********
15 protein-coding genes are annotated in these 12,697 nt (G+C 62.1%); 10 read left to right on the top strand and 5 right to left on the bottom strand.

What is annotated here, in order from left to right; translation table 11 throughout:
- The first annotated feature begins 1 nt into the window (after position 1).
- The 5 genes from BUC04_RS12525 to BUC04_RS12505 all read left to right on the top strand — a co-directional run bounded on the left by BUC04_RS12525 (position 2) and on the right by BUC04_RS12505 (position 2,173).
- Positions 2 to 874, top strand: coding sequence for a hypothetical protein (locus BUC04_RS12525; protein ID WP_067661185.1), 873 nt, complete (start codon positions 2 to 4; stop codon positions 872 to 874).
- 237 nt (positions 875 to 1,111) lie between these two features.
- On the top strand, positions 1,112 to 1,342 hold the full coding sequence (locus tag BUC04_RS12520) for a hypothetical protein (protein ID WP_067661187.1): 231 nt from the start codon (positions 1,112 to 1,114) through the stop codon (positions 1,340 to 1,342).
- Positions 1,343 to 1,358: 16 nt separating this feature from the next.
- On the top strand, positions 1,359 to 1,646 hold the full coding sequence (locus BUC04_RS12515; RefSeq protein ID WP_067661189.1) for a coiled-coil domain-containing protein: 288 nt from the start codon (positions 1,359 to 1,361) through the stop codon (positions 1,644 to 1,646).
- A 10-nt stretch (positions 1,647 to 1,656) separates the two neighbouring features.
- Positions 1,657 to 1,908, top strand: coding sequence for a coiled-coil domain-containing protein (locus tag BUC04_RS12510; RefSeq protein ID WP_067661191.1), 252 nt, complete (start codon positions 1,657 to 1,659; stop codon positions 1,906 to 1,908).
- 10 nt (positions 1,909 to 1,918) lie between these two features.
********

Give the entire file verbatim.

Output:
15 protein-coding genes are annotated in these 12,697 nt (G+C 62.1%); 10 read left to right on the top strand and 5 right to left on the bottom strand.

What is annotated here, in order from left to right; translation table 11 throughout:
- The first annotated feature begins 1 nt into the window (after position 1).
- The 5 genes from BUC04_RS12525 to BUC04_RS12505 all read left to right on the top strand — a co-directional run bounded on the left by BUC04_RS12525 (position 2) and on the right by BUC04_RS12505 (position 2,173).
- Positions 2 to 874, top strand: coding sequence for a hypothetical protein (locus BUC04_RS12525; protein ID WP_067661185.1), 873 nt, complete (start codon positions 2 to 4; stop codon positions 872 to 874).
- 237 nt (positions 875 to 1,111) lie between these two features.
- On the top strand, positions 1,112 to 1,342 hold the full coding sequence (locus tag BUC04_RS12520) for a hypothetical protein (protein ID WP_067661187.1): 231 nt from the start codon (positions 1,112 to 1,114) through the stop codon (positions 1,340 to 1,342).
- Positions 1,343 to 1,358: 16 nt separating this feature from the next.
- On the top strand, positions 1,359 to 1,646 hold the full coding sequence (locus BUC04_RS12515; RefSeq protein ID WP_067661189.1) for a coiled-coil domain-containing protein: 288 nt from the start codon (positions 1,359 to 1,361) through the stop codon (positions 1,644 to 1,646).
- A 10-nt stretch (positions 1,647 to 1,656) separates the two neighbouring features.
- Positions 1,657 to 1,908, top strand: coding sequence for a coiled-coil domain-containing protein (locus tag BUC04_RS12510; RefSeq protein ID WP_067661191.1), 252 nt, complete (start codon positions 1,657 to 1,659; stop codon positions 1,906 to 1,908).
- 10 nt (positions 1,909 to 1,918) lie between these two features.